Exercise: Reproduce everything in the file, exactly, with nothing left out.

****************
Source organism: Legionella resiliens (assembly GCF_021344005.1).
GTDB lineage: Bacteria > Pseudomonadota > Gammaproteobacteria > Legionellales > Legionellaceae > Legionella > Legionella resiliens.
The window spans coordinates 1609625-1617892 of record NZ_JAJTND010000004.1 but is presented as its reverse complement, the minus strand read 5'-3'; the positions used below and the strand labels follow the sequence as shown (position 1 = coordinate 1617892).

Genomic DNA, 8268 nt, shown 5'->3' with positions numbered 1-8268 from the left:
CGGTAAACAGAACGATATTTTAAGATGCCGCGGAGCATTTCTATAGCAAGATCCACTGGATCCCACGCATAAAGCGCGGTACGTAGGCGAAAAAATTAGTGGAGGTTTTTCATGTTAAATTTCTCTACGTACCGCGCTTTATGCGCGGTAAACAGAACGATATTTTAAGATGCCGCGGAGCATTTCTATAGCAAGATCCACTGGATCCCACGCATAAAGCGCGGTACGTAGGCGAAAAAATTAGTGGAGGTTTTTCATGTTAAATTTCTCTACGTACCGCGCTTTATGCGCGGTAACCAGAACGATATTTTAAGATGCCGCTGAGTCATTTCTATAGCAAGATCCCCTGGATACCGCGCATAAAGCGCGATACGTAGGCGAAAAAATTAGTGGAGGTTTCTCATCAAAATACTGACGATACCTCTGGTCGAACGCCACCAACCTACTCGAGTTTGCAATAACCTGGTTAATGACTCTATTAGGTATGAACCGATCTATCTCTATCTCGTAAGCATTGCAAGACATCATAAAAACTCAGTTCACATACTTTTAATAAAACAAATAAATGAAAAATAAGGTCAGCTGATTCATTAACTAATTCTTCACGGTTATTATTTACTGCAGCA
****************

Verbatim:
Source organism: Legionella resiliens (assembly GCF_021344005.1).
GTDB lineage: Bacteria > Pseudomonadota > Gammaproteobacteria > Legionellales > Legionellaceae > Legionella > Legionella resiliens.
The window spans coordinates 1609625-1617892 of record NZ_JAJTND010000004.1 but is presented as its reverse complement, the minus strand read 5'-3'; the positions used below and the strand labels follow the sequence as shown (position 1 = coordinate 1617892).

Genomic DNA, 8268 nt, shown 5'->3' with positions numbered 1-8268 from the left:
CGGTAAACAGAACGATATTTTAAGATGCCGCGGAGCATTTCTATAGCAAGATCCACTGGATCCCACGCATAAAGCGCGGTACGTAGGCGAAAAAATTAGTGGAGGTTTTTCATGTTAAATTTCTCTACGTACCGCGCTTTATGCGCGGTAAACAGAACGATATTTTAAGATGCCGCGGAGCATTTCTATAGCAAGATCCACTGGATCCCACGCATAAAGCGCGGTACGTAGGCGAAAAAATTAGTGGAGGTTTTTCATGTTAAATTTCTCTACGTACCGCGCTTTATGCGCGGTAACCAGAACGATATTTTAAGATGCCGCTGAGTCATTTCTATAGCAAGATCCCCTGGATACCGCGCATAAAGCGCGATACGTAGGCGAAAAAATTAGTGGAGGTTTCTCATCAAAATACTGACGATACCTCTGGTCGAACGCCACCAACCTACTCGAGTTTGCAATAACCTGGTTAATGACTCTATTAGGTATGAACCGATCTATCTCTATCTCGTAAGCATTGCAAGACATCATAAAAACTCAGTTCACATACTTTTAATAAAACAAATAAATGAAAAATAAGGTCAGCTGATTCATTAACTAATTCTTCACGGTTATTATTTACTGCAGCA